Like many Democrats, Don Lemon thought Mueller was going to undo Trump.
He believed the Mueller report was enough to get Trump impeached.
Which is why Don Lemon will lose his mind when he sees what Mueller did before his testimony.
When Robert Mueller took the floor to testify before Congress last week, the entire world watched with bated breath.
The testimony gained an intense amount of buzz and was even said to be more discussed on social media than the Game of Thrones series at its peak.
That’s how interested the world was in seeing Mueller talk about his report.
But what the public doesn’t really know is that before Mueller went to DC to testify, he asked William Barr to limit how much he could say.
That’s correct, Robert Mueller and his team sent a letter to the Department of Justice office explicitly asking them to limit what questions they would ask.
That way, Mueller wouldn’t be drawn to speak on anything he didn’t already cover in the report.
Part of Mueller’s letter read, “Please note that there should be no testimony concerning the redacted portions of the public version of the report, which may not be disclosed because of applicable laws, court rules and orders.”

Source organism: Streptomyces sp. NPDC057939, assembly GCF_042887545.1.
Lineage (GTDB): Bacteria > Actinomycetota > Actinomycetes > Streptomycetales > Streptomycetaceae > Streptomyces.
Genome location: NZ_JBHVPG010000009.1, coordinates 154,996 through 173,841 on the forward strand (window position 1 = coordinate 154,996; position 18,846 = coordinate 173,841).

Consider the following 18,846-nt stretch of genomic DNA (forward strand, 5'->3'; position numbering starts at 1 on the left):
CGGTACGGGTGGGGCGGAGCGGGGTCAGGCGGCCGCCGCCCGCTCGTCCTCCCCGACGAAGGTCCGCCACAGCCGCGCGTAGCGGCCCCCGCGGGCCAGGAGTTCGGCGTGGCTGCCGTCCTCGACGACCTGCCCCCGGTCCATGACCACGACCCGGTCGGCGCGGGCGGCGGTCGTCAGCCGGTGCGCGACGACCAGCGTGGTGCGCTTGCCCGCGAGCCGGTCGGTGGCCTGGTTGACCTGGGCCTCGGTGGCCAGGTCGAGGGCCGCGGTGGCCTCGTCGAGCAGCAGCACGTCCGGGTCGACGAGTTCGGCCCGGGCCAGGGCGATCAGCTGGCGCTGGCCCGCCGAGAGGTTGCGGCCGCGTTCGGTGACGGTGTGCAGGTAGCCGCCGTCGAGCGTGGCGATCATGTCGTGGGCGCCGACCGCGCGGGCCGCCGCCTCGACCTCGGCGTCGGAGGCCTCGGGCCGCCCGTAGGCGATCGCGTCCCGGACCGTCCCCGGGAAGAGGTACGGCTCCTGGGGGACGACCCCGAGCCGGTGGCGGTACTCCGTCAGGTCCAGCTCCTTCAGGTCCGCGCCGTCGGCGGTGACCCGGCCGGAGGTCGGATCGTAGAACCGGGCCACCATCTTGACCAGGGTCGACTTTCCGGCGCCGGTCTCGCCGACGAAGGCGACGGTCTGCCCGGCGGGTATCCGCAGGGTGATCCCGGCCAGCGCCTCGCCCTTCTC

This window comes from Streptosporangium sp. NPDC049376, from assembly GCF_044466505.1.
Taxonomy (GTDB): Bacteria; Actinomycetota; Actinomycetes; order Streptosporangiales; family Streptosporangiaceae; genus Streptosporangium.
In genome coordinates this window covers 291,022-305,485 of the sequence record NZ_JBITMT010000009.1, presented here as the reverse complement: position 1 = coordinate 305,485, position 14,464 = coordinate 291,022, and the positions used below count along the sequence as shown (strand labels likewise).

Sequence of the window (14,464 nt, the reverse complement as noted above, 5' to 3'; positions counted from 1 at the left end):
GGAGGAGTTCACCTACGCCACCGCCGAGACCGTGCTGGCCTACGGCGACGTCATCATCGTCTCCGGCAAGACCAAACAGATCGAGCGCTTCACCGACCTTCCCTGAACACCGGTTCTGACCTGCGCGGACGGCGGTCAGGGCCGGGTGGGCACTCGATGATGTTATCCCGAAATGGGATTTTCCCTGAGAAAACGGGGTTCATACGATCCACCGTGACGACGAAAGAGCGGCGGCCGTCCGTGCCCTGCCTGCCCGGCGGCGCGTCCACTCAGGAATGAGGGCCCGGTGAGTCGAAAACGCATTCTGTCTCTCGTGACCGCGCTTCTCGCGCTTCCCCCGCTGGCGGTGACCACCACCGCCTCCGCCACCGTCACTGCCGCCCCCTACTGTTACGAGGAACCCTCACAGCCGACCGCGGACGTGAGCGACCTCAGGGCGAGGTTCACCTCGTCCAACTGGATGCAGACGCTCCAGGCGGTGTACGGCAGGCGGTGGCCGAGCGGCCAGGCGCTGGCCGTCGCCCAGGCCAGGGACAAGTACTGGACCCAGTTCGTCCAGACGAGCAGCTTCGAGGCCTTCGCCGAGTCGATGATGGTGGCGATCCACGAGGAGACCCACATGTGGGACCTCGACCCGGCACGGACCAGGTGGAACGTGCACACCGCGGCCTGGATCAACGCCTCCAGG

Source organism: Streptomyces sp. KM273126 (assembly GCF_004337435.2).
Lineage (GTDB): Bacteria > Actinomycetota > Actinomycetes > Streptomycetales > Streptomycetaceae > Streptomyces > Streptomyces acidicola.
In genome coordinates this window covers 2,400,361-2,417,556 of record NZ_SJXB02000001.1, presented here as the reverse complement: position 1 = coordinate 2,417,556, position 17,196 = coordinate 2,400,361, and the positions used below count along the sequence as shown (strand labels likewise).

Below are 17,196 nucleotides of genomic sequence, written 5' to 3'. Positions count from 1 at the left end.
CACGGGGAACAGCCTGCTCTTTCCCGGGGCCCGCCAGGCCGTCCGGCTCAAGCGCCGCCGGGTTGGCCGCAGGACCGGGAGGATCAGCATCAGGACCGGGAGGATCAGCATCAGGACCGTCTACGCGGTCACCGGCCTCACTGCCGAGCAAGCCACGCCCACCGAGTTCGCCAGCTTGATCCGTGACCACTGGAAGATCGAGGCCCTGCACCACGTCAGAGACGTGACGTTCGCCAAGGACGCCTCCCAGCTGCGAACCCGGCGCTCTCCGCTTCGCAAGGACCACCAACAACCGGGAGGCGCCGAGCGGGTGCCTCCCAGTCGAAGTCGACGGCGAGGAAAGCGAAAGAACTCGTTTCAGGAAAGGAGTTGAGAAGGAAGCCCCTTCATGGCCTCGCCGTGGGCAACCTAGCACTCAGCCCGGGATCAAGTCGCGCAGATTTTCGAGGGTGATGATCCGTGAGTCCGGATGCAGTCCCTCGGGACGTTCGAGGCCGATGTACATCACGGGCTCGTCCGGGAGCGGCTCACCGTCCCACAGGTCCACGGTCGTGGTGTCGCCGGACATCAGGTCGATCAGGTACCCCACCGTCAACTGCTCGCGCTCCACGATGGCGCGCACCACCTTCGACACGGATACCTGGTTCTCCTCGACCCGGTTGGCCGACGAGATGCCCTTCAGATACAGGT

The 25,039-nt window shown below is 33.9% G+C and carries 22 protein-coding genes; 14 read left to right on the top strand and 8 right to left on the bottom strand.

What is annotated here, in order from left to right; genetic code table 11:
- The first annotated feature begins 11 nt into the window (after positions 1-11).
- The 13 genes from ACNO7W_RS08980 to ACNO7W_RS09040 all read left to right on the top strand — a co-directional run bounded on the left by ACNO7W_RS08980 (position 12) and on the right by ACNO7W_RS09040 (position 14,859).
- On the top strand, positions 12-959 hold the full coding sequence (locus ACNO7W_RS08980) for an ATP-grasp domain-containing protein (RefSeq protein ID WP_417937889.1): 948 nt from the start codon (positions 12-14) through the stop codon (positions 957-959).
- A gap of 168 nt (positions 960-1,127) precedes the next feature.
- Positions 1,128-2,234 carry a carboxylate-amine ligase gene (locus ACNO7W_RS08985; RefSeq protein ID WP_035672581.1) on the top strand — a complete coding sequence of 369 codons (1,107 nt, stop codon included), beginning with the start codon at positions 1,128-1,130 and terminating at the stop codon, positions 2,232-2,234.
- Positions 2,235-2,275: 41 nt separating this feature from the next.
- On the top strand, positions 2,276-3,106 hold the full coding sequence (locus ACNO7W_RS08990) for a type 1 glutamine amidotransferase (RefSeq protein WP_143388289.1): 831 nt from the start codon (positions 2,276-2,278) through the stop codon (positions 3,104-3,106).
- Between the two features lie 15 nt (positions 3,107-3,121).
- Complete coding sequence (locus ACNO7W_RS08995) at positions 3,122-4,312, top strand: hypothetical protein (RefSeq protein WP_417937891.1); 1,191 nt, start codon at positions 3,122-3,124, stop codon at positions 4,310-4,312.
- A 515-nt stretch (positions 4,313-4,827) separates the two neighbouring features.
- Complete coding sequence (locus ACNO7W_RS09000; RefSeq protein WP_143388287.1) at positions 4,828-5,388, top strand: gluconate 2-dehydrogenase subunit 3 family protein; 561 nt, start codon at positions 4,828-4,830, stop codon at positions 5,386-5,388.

Surely liberal talking heads like Don Lemon exploded when they learned of this. Here their savior is asking Trump’s Department of Justice not to be asked extracurricular questions about Trump.
How then, could they ever get Trump impeached now?
The original report didn’t have enough evidence to get Trump impeached.
Which meant if Mueller wasn’t going to talk more on the subject, then the Democrats had no extra ammunition to use against the President.
But there it is, in plain English.
The DOJ’s response was very specific about what topics the questions should cover.
“Any testimony must remain within the boundaries of your public report because matters within the scope of your investigation were covered by executive privilege, including information protected by law enforcement, deliberative process, attorney work product, and presidential communications privileges.
These privileges would include discussion about investigative steps or decisions made during your investigation not otherwise described in the public version of your report.
Consistent with standard practice, Department witnesses should decline to address potentially privileged matters, thus affording the Department the full opportunity at a later date to consider particular questions and possible accommodations that may fulfill the committees’ legitimate need for information while protecting Executive Branch confidentiality interests.”
Leading up to Mueller’s appearance, talking heads like Don Lemon reveled in the idea of Mueller delivering new truths about Trump in front of the American public.
They probably pictured Mueller showing up with bombshell allegations written on tablets of stone like Moses had when he descended Mt. Sinai.
And yet, Mueller would have none of it.
He was there for one reason, because he’d been subpoenaed.
And since he couldn’t legally circumvent delivering his testimony (and knew he had nothing further to share), Mueller made it his mission to get out of there as quickly and cleanly as possible.
Poor Don Lemon, how it must sting to realize you’re stuck with Trump for another year – and maybe another four on top of that.